2020 employer Social Security deferral repayments due Jan. 3, 2023


Employers and self-employed individuals who chose to defer paying part of their 2020 Social Security tax obligation, must make a final payment by Jan. 3, 2023.

Authored by RSM US LLP

Executive summary:  Final payment due

Employers and self-employed individuals who chose to defer paying part of their 2020 Social Security tax obligation, must make a final payment by Jan. 3, 2023. 

2020 tax deferral

The Coronavirus, Aid, Relief and Economic Security Act (CARES Act) allowed employers to defer the deposit and payment of the employer’s share of Social Security taxes, and self-employed individuals to defer payment of certain self-employment taxes. The IRS provided a repayment schedule, which required half of the deferred amounts for each quarter to be repaid by Dec. 31, 2021, and Dec. 31, 2022.  Due to year-end federal holidays falling on weekends in 2021 and 2022 and the recognition of such holidays during the work week, the first repayment was due on Jan. 3, 2022. Now, the remaining deferred portion of the employer’s share of Social Security tax must be deposited by Jan. 3, 2023, to be treated as timely and to avoid cascading penalties and interest.

Advance payment

If an employer chose to pay any amount before the applicable due date, any such payment was first applied to reduce the employer’s liability for the amounts due on Jan. 3, 2022, and then to the amount due on Jan. 3, 2023.

Reminder notice(s)

The IRS has issued reminders in the form of CP256V Notices to employers before each applicable due date. The agency noted, however, that those affected are still required to make the payment on time, even if they did not receive this Notice or a bill.  Because each quarterly return period is treated separately for purposes of determining the amount of tax due for the period, Form 941 filers that deferred in all applicable quarters of 2020 may receive three reminder notices stating the deferred amounts that are due on Jan. 3, 2023. If an employer has more than one entity and thus files more than one Form 941, the employer should receive an IRS notice for each separate EIN.   Nonetheless, the amounts for the second, third, and fourth quarters of 2020 will have the same due date of Jan. 3, 2023.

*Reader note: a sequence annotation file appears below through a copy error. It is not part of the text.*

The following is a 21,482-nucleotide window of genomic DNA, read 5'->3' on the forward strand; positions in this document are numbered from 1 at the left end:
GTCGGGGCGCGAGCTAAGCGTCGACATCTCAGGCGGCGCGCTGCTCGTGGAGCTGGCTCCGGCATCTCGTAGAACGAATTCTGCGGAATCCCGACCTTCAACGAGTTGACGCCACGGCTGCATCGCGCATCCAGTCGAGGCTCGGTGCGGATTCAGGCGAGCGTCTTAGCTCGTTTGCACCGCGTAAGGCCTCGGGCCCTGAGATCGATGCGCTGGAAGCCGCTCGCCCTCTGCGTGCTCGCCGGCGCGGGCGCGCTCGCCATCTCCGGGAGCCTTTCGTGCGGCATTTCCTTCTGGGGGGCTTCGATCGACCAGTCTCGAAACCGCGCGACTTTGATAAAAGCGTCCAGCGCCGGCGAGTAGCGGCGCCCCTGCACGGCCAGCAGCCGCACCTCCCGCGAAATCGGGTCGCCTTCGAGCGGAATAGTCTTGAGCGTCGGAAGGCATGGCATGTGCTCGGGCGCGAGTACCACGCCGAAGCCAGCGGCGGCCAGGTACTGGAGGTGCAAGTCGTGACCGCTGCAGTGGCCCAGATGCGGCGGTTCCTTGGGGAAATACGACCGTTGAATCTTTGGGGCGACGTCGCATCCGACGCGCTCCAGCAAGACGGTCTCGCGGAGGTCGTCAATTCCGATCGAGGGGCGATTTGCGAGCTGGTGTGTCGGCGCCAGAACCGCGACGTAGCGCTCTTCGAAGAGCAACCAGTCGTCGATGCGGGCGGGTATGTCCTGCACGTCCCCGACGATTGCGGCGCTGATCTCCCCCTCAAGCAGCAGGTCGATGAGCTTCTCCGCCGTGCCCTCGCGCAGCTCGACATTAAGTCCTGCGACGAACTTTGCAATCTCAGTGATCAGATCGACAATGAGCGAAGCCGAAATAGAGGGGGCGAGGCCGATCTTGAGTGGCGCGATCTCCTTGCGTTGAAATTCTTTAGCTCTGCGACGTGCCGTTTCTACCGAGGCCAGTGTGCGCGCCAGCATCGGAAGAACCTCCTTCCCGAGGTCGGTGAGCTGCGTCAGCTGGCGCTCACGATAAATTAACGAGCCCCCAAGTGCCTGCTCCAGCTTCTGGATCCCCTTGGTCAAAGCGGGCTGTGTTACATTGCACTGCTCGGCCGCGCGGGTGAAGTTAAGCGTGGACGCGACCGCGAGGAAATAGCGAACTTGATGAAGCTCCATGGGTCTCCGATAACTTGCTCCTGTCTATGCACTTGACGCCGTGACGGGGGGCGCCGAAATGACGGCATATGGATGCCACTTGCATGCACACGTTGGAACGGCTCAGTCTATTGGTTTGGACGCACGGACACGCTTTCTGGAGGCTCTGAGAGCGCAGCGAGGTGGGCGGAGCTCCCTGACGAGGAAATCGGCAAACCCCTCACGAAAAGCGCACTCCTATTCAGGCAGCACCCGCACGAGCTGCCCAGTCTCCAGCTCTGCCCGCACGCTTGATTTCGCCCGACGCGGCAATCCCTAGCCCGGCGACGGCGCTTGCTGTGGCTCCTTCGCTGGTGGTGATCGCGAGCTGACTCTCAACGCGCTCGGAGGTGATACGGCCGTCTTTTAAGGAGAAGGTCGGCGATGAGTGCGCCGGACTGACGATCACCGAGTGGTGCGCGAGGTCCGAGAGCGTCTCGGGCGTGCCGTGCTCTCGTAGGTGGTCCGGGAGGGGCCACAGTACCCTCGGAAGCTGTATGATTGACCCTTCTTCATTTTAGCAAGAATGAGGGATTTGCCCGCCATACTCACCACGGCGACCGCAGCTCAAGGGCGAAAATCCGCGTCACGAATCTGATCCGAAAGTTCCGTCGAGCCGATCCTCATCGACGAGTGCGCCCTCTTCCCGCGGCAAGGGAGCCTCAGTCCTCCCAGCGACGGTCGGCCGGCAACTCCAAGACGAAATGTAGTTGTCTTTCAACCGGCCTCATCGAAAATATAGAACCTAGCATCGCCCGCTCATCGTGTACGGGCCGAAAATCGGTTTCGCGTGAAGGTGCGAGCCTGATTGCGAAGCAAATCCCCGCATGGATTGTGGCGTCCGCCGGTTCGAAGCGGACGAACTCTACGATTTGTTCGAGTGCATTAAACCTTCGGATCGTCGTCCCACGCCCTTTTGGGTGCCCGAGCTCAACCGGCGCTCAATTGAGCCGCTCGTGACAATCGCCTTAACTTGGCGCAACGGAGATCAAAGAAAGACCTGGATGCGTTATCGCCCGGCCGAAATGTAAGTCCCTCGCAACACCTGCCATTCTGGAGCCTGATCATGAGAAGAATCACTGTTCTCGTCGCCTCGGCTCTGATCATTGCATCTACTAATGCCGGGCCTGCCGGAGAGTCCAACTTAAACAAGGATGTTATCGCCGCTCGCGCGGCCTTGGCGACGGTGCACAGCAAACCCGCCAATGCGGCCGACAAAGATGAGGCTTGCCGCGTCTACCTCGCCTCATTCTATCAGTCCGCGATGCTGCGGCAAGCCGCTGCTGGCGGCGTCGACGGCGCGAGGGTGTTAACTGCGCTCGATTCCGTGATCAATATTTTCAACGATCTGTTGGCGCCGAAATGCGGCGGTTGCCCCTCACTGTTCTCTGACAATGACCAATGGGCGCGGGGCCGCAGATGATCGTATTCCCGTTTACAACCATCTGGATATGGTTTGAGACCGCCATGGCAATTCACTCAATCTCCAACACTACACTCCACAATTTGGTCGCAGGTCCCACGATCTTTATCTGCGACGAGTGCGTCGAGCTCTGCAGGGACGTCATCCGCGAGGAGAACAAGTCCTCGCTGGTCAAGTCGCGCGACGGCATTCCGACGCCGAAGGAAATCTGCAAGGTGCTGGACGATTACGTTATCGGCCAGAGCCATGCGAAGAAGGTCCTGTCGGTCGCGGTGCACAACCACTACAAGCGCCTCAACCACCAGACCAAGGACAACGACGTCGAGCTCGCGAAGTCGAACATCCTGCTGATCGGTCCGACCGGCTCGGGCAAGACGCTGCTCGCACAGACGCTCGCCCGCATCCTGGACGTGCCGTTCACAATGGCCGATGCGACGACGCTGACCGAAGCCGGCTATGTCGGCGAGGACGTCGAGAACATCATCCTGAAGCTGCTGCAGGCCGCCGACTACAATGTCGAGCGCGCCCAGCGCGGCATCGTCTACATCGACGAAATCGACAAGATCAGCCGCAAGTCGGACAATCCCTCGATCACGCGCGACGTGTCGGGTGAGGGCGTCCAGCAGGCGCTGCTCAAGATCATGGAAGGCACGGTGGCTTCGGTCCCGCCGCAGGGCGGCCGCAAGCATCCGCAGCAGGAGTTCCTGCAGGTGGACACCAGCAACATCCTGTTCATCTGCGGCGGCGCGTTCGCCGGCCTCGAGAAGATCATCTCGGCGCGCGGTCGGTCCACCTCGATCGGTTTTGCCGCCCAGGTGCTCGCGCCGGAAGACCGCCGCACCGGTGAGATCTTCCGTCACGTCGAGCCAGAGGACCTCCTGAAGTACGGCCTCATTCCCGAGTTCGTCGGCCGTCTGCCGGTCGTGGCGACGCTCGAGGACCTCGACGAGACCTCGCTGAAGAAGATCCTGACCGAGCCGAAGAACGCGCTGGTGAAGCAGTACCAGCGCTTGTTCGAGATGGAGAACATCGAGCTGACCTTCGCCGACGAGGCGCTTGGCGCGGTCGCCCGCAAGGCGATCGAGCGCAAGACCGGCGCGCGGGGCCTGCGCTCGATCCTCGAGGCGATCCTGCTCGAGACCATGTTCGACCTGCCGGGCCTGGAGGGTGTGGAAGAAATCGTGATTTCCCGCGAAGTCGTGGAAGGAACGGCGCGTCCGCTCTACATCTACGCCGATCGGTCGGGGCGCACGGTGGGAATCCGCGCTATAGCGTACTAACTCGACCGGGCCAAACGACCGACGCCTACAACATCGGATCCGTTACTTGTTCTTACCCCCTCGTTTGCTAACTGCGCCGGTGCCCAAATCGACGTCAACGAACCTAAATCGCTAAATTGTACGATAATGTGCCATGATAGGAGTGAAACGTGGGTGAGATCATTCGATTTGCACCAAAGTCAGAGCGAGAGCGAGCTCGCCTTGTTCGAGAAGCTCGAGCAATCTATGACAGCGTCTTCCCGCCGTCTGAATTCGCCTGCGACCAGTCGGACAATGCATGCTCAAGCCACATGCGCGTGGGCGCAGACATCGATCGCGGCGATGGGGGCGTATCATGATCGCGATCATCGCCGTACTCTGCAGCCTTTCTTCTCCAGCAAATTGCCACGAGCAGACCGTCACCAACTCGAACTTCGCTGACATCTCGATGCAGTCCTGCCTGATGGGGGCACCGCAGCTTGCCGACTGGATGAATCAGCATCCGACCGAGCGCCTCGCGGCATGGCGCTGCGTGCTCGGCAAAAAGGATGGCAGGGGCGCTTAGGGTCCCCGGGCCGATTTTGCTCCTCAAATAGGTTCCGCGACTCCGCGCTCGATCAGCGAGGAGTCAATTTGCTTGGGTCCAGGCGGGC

Repayment method

The employer may pay the amount it owes electronically using the IRS preferred Electronic Federal Tax Payment System (EFTPS), by credit or debit card, or by a check or money order.  If an employer that files Form 941 is using EFTPS in order to pay the deferred amount, the employer should first select ‘Deferred Social Security Tax’ and then change the date to the applicable tax period for the payment (typically, the calendar quarter in 2020 for which tax was deferred). To be sure these payments are credited properly, each payment should be made specifically for the calendar quarter to which the deferral is attributable, and the entry in EFTPS must reflect it as a payment due on an IRS notice.  

For example, if an employer that files Form 941 wants to pay $1,000 of its deferred employer’s share of Social Security tax, $500 of which is attributable to the second calendar quarter of 2020 and the other $500 of which is attributable to the third calendar quarter of 2020, the employer must make two separate payments through EFTPS.  Thus, the employer would first pay $500 for the second calendar quarter of 2020 using EFTPS, selecting ‘deferred social security tax’ in EFTPS, and then would also separately pay $500 for the third calendar quarter of 2020 using EFTPS, making the same selection.

Employee Retention Credit and Social Security tax deferral

The Employee Retention Credit (ERC) and Social Security Tax Deferral programs are separate and unique programs, although both were designed to assist Taxpayers during Coronavirus lockdowns. Because the programs are separate, any amount due to be repaid to the IRS under the Social Security Tax Deferral program must be repaid in full by Jan. 3, 2023.  If an employer is expecting a credit or a refund check from the IRS pursuant to the ERC program, it is unlikely that the expected refund will be applied against the amount due for the employer’s share of Social Security taxes (though it has occasionally happened).

Action items

The IRS has been sending CP256V Notices to taxpayers regarding their deferred payroll taxes, reminding them of the upcoming deadline for repayment of the remainder of the deferred amount. Taxpayers should note that the amount shown as due Jan. 3, 2023, is not always 50% of the deferred amount; accordingly, it is important for employers to carefully review the notice or notices before making payments to ensure the correct amount is paid and consult with tax advisors when necessary.  However, please keep in mind that the IRS amount may be correct because they have credited other payments or refunds against the Social Security tax deferral liability.

Employers should keep copies of the EFTPS confirmations or other payment documents (i.e., canceled check copies) showing the deferral amounts repaid. In addition, companies should be prepared to provide copies of these deferral payments to both the company’s tax return preparers and auditors, so all necessary parties are aware of the reduction in the overall liability and the date of payment.

This article was written by Anne Bushman, Peter Berard, Jeffrey Hoberman, Kelly Field and originally appeared on Dec 05, 2022.
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